Posted by: glue | July 23, 2008

Expression Economics

Expression brings a third position to public policy debates, promoting its own value of well-being against the competing claims of belief (ideology) and knowledge (science). Classical rhetoric addressed these two position as requiring different standards and modes of persuasion (doxa or dialectic). Expression within the electrate apparatus involves the invention of a third mode of persuasion.

The Economy of Expression

The Economy of Expression

A context for working out the particulars of this new policy strategy is provided by the work of Amartya Sen, 1998 winner of the Nobel Prize in Economics. Paul Ricoeur (in The Course of Recognition) summarized Sen’s revolutionary position (for the Social Sciences): that people have a right to certain capacities, enabling capabilities, the feeling of “I can” (possum). This position considers human capacity to act not only in terms of agency, but also of well-being, to determine the broader nature of human motivation, beyond the tenets of utility governing normal-science thinking in his discipline until now.

Sen’s argument is that all humans have a right to choose their own life. His case is based on scientific study of famine, demonstrating that public policy (including the availability of democratic capabilities of choice, individual and collective), rather than access to food, is the primary factor in whether circumstances lead to famine (he contrasts events in India and China). Sen’s theme resonates with the fundamental understanding of human being from Aristotle to Existentialism, that our being is defined by a project, task (ergon), which is to discover and enact the good life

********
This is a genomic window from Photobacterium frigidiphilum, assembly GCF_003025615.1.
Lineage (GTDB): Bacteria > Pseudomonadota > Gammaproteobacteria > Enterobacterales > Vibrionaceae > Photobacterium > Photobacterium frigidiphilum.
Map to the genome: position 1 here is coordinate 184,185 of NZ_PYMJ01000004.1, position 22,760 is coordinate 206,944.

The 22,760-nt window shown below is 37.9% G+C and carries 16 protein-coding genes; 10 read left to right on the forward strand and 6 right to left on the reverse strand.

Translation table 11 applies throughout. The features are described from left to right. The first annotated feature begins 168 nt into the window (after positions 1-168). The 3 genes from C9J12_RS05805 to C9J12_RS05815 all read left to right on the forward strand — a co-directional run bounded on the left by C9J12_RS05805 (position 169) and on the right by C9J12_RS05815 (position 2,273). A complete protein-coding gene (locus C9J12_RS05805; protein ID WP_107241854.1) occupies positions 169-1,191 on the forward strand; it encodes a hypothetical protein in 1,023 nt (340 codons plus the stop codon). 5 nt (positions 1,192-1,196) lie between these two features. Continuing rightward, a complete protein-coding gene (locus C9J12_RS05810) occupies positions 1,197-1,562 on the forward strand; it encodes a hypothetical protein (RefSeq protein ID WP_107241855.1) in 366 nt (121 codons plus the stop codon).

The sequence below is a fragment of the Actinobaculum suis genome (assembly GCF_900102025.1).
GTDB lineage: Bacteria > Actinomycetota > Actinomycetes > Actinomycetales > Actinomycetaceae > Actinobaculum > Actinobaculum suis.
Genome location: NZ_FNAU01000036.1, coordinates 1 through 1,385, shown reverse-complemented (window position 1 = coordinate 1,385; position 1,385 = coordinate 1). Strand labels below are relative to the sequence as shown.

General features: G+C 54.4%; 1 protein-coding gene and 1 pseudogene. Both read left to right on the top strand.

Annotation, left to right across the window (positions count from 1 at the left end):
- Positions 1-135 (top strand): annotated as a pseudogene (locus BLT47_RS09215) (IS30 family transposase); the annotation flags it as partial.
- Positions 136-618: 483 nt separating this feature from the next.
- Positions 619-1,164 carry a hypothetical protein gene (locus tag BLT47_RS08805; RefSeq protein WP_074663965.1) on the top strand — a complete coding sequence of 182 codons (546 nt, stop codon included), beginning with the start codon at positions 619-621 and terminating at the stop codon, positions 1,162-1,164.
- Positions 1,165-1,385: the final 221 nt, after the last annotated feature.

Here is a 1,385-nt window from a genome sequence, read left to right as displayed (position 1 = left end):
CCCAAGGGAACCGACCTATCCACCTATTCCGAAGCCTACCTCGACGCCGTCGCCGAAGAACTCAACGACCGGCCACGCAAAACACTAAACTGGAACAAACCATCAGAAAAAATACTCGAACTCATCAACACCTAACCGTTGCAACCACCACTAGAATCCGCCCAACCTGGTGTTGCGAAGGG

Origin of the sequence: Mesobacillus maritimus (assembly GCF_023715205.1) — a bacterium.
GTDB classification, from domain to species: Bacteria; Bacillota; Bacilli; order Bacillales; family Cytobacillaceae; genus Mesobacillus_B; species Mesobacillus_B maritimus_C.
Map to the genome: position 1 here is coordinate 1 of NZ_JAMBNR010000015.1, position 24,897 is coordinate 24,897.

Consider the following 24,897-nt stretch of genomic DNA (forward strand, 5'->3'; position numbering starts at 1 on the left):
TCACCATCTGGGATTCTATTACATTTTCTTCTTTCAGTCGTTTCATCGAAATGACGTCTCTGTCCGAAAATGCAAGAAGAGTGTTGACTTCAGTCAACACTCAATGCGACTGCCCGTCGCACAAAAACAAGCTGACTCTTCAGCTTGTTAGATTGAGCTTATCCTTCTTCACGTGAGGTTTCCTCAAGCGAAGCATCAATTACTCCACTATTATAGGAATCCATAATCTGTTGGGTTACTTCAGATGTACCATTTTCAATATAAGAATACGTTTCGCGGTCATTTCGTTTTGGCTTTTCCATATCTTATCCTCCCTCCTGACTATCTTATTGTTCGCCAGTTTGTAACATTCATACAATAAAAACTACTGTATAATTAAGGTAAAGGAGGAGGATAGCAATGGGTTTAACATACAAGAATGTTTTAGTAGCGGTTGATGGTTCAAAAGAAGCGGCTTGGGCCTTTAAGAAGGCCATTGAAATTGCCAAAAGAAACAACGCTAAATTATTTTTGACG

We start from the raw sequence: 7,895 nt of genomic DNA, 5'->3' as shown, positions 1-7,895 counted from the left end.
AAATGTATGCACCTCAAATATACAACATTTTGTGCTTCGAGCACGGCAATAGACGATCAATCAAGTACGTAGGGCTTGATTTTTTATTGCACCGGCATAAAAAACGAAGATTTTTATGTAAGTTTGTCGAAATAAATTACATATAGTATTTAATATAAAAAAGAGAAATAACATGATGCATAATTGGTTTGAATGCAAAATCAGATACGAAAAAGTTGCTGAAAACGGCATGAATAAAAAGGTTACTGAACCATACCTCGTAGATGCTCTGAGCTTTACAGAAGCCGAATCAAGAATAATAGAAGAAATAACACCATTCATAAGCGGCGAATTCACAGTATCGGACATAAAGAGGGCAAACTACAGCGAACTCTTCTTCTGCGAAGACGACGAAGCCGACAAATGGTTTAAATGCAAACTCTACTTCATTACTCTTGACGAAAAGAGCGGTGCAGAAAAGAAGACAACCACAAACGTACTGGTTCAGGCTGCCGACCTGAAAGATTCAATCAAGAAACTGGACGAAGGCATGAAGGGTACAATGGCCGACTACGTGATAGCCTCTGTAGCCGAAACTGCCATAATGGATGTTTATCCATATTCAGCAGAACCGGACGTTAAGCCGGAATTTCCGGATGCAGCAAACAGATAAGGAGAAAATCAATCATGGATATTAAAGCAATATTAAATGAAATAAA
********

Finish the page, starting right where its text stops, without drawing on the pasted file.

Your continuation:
Sen does not address explicitly the capacity to be affected (as far as I know), but the policy strategy entailed by his position supports conatus as a new area of concern not only for the Social Sciences, but for an Internet public sphere in general.

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